How is CDH1 Inherited
CDH1 is a gene which provides instructions for making a protein within the membranes that surround epithelial cells called epithelial cadherin, or E-cadherin. E-cadherin is just one of many cadherin proteins whose function is to help cells adhere to one another (cell adhesion) in an organized fashion. E-cadherin also transmits chemical signals within cells, controls cell maturation and movement, and regulates certain gene activities.
When there is an error (mutation) in the DNA sequence of the CDH1 gene, the mutation prevents the E-cadherin protein from functioning properly. This can cause the cells impacted to act in nonsensical ways, and can lead to health conditions related to the genetic changes.
A CDH1 mutation can lead to:
Hereditary diffuse gastric cancer
HDGC stands for Hereditary Diffuse Gastric Cancer. It is a syndrome...
Knowing your Risks
"A gene mutation is a permanent alteration in the DNA sequence that makes up a gene, such that the sequence differs from what is found in most people. Mutations range in size; they can affect anywhere from a single DNA building block (base pair) to a large segment of a chromosome that includes multiple genes.
Gene mutations can be classified in two major ways:
Hereditary mutations are inherited from a parent and are present throughout a person’s life in virtually every cell in the body. These mutations are also called germline mutations because they are present in the parent’s egg or sperm cells, which are also called germ cells. When an egg and a sperm cell unite, the resulting fertilized egg cell receives DNA from both parents. If this DNA has a mutation, the child that grows from the fertilized egg will have the mutation in each of his or her cells.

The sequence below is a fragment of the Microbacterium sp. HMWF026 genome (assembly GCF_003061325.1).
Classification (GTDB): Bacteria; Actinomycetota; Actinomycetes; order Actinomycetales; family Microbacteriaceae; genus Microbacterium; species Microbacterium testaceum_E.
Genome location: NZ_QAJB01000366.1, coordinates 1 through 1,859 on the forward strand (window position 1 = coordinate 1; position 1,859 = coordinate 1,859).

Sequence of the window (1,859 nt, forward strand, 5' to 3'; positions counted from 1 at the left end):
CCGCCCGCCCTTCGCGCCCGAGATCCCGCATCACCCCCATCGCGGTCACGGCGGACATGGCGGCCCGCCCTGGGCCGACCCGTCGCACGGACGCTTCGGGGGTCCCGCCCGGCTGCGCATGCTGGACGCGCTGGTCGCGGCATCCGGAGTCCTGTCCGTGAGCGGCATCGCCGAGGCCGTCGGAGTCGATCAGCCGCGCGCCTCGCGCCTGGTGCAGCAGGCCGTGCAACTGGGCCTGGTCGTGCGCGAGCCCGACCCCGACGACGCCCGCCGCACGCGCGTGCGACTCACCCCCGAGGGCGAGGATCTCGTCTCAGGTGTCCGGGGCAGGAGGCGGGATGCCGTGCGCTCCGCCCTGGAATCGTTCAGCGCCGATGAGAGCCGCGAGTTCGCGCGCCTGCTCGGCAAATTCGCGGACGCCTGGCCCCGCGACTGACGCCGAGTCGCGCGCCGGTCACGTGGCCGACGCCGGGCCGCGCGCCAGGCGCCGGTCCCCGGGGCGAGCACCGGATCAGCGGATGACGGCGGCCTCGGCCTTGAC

Acquired (or somatic) mutations occur at some time during a person’s life and are present only in certain cells, not in every cell in the body. These changes can be caused by environmental factors such as ultraviolet radiation from the sun, or can occur if an error is made as DNA copies itself during cell division. Acquired mutations in somatic cells (cells other than sperm and egg cells) cannot be passed to the next generation." 
CDH1 is considered a hereditary mutation, although some de novo (new) mutations have been discovered recently. This happens either "when the mutation occurs in the fertilized egg shortly after the egg and sperm cells unite,"  or "the mutation occurs in a person’s egg or sperm cell but is not present in any of the person’s other cells."  Meaning neither of the parents have the mutation, but the child does (this is VERY rare).
"Everyone has two copies of the CDH1 gene — a copy they inherited from their mother and a copy they inherited from their father. If one of these CDH1 genes has a mutation, then the person has hereditary diffuse cancer syndrome. If someone has hereditary diffuse gastric cancer syndrome, then each child he or she has will have a 50% chance of inheriting the CDH1 mutation (and therefore hereditary diffuse gastric cancer syndrome) and an equal 50% chance of NOT having inherited the mutation (and therefore NOT having hereditary diffuse gastric cancer syndrome)." 
Talk to your physician about your inherited risks. Ask for a referral to a genetic counselor as needed. Click HERE for more information about genetic counseling.
Pay attention to your body, know the symptoms to watch out for, and take preventative measures that work for you. Click HERE for more information.
Know the risks of your inherited disorder.